Posted on Tuesday, June 5th, 2012 by Russ Fischer
Those who read X-Men comics in the ’80s, or those who have caught up with some of the classic storylines from The Uncanny X-Men, will recognize the name Days of Future Past. The two-issue story ran in 1981 and featured a future in which a political assassination has led to concentration camps holding mutants, and the deaths of many X-Men characters.
AICN was tipped off that Fox has registered Days of Future Past as a title with the MPAA. That quickly led to speculation that the studio is mining the storyline for an upcoming X-Men film. Whether that film could be the upcoming First Class sequel or a fourth X-Men title, if anything at all, is open to question.
The interesting bit is that the time-travel aspect of the Days story means that it could be used to unite the casts, or some of the casts, of the X-Men and First Class storylines. Here’s a partial plot recap of Days of Future Past:
The storyline alternates between present day, in which the X-Men fight Mystique’s Brotherhood of Evil Mutants, and a future timeline caused by the X-Men’s failure to prevent the Brotherhood from assassinating Senator Robert Kelly. In this future universe, Sentinels rule the United States, and mutants live in internment camps. The present-day X-Men are forewarned of the possible future by a future version of their teammate Kitty Pryde, whose mind traveled back in time and possessed her younger self to warn the X-Men.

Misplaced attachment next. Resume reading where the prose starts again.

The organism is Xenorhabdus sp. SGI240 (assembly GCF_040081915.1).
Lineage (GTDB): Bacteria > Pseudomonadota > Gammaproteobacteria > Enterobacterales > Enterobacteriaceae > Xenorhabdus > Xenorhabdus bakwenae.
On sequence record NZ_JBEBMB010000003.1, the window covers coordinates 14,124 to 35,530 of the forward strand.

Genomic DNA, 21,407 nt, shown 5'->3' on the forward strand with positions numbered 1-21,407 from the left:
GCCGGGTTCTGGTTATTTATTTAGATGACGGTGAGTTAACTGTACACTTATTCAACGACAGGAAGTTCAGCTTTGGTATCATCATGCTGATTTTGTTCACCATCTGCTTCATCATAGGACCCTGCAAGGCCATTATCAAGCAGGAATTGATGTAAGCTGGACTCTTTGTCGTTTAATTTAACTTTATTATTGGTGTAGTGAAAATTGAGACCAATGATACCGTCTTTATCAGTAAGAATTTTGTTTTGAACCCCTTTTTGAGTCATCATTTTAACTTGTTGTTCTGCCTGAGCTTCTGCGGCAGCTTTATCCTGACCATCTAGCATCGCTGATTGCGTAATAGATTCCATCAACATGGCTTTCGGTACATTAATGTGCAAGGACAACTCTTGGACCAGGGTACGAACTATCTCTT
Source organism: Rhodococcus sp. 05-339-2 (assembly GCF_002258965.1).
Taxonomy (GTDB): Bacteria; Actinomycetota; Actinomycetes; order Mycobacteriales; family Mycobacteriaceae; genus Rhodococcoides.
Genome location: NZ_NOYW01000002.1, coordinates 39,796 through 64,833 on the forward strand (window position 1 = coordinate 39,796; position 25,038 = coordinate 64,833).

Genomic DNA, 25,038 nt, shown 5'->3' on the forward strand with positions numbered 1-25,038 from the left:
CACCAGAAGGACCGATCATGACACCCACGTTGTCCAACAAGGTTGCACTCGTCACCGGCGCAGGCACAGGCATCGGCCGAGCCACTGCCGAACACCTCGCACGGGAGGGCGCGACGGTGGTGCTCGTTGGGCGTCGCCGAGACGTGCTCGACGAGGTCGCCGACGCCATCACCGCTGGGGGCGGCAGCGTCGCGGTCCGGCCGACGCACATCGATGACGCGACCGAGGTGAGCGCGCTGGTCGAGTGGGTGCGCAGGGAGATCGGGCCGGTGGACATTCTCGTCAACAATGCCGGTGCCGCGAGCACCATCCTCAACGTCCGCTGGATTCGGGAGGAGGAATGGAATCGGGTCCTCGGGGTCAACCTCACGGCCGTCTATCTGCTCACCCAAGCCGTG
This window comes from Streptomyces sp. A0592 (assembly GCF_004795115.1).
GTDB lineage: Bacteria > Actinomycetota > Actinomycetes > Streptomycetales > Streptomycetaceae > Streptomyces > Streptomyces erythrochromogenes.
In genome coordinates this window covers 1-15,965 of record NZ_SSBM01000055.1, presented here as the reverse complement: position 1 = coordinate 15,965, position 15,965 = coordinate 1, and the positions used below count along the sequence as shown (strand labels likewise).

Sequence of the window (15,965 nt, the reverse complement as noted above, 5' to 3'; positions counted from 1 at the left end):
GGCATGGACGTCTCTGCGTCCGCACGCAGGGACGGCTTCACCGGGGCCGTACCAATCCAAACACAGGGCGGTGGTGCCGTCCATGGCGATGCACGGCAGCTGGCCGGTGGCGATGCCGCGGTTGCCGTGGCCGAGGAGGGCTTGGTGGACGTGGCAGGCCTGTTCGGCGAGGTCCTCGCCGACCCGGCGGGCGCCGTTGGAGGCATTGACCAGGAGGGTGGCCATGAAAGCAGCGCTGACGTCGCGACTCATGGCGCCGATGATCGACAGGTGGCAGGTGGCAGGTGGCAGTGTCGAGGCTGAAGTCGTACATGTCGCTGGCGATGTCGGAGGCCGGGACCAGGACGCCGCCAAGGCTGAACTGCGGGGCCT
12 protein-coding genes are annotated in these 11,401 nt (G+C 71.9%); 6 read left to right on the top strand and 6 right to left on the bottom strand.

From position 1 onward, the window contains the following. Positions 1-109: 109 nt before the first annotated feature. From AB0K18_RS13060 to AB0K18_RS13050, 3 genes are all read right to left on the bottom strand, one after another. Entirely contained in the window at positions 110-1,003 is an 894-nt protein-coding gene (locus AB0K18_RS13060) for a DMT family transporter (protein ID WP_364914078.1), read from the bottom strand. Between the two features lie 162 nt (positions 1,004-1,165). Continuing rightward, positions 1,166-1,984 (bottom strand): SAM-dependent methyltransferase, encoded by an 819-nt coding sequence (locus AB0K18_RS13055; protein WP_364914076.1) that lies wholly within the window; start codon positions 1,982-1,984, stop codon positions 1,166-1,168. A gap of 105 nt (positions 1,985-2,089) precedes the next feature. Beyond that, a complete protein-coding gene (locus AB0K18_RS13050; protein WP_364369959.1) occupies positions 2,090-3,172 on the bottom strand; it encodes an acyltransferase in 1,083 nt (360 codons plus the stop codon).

So there’s a big part for the Jennifer Lawrence character Mystique from X-Men: First Class, and in general the ‘present day’ scenes could feature the First Class cast, while the future stuff might use versions of characters from the other X-Men films, notably Wolverine. This is already being talked about as a way to unite the slightly contradictory timelines from the First Class and ‘normal’ X-Men films, but all we’ve got right now is the fact that Fox has registered the title. We’ll need to know a lot more before really understanding how the story might end up on movie screens, not to mention when.